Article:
The typical wavelength of light interacting with an object of the microcosm scales with the size of this object. For atoms, this ranges from visible light to...

Im Focus: Basel researchers succeed in cultivating cartilage from stem cells

Stable joint cartilage can be produced from adult stem cells originating from bone marrow. This is made possible by inducing specific molecular processes occurring during embryonic cartilage formation, as researchers from the University and University Hospital of Basel report in the scientific journal PNAS.

Certain mesenchymal stem/stromal cells from the bone marrow of adults are considered extremely promising for skeletal tissue regeneration. These adult stem...

Im Focus: Like a wedge in a hinge

Researchers lay groundwork to tailor drugs for new targets in cancer therapy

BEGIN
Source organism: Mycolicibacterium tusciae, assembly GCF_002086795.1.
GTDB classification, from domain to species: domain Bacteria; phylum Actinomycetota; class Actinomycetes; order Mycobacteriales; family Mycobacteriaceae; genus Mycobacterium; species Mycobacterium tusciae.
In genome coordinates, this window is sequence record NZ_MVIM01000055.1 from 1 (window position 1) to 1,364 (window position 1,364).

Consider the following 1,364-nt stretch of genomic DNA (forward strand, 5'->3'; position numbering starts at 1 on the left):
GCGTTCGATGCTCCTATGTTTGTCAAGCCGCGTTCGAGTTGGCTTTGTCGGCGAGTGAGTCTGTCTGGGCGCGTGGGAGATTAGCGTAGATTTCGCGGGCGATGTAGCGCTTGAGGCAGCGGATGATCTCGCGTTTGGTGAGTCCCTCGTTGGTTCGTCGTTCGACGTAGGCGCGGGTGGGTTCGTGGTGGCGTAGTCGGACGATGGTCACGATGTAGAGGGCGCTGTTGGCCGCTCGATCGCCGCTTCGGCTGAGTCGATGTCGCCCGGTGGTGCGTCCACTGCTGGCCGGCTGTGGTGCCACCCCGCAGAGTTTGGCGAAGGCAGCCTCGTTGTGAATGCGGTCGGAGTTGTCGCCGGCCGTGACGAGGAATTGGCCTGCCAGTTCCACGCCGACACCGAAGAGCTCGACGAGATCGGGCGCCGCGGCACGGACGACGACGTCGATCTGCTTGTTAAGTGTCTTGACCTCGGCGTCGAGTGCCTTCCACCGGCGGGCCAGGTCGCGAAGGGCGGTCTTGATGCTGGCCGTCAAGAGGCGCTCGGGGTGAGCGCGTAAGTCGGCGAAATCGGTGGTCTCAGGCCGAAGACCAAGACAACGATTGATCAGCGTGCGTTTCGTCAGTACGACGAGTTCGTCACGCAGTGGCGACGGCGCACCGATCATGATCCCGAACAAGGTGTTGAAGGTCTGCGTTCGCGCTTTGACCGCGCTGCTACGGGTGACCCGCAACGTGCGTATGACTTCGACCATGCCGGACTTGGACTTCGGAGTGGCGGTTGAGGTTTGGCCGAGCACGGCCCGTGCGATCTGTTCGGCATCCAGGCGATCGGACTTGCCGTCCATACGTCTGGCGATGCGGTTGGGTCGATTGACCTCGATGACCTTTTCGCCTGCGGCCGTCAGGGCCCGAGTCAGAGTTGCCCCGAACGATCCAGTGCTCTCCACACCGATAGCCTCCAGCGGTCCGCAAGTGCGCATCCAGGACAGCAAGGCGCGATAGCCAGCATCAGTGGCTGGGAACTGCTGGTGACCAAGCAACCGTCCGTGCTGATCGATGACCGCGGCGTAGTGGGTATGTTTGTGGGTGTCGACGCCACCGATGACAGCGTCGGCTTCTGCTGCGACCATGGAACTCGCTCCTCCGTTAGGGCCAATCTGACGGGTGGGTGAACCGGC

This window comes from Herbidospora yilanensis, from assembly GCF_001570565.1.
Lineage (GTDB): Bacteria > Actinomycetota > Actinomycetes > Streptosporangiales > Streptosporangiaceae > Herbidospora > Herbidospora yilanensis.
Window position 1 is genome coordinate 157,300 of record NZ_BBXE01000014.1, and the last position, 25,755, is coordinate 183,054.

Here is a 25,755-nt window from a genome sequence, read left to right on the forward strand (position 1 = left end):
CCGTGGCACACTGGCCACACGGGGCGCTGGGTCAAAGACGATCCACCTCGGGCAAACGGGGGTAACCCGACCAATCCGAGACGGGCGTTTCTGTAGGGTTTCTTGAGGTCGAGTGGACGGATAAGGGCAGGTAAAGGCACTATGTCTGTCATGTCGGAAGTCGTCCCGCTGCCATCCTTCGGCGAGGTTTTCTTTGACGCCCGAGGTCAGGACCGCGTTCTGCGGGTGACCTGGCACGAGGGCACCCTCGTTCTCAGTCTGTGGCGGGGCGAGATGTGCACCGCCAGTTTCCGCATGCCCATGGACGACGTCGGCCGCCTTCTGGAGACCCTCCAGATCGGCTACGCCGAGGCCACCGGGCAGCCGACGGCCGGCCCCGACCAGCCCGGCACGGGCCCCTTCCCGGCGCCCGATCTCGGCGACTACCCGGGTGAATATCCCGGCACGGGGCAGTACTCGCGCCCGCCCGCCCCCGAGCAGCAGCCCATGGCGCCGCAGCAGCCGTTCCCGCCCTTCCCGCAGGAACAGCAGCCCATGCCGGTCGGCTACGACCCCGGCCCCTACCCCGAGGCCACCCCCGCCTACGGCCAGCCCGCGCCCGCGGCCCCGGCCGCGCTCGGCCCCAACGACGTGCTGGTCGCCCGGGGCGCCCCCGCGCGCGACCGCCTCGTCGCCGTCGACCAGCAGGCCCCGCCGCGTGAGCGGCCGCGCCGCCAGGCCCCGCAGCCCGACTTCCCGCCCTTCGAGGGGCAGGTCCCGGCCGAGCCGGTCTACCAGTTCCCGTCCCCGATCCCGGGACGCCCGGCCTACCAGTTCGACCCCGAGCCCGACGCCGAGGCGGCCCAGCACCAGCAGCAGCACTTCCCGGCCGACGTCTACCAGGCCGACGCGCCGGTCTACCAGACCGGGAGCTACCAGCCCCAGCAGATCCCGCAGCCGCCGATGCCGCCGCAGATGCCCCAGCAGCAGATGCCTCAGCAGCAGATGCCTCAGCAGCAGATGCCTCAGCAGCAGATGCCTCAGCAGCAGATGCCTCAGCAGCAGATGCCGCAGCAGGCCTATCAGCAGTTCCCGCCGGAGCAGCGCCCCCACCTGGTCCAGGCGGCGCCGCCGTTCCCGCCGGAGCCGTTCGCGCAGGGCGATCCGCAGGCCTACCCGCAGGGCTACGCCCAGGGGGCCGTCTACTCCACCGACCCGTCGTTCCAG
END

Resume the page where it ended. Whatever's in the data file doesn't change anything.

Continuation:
In the fight against cancer, scientists are developing new drugs to hit tumor cells at so far unused weak points. Such a “sore spot” is the protein complex...

All Focus news of the innovation-report >>>

Anzeige

Anzeige

VideoLinks
Industry & Economy
Event News

Invitation to the upcoming "Current Topics in Bioinformatics: Big Data in Genomics and Medicine"

13.04.2018 | Event News

Unique scope of UV LED technologies and applications presented in Berlin: ICULTA-2018

12.04.2018 | Event News

IWOLIA: A conference bringing together German Industrie 4.0 and French Industrie du Futur

09.04.2018 | Event News

 
Latest News

Magnetic nano-imaging on a table top

20.04.2018 | Physics and Astronomy

Start of work for the world's largest electric truck

20.04.2018 | Interdisciplinary Research

Atoms may hum a tune from grand cosmic symphony

20.04.2018 | Physics and Astronomy

VideoLinks
Science & Research
Overview of more VideoLinks >>>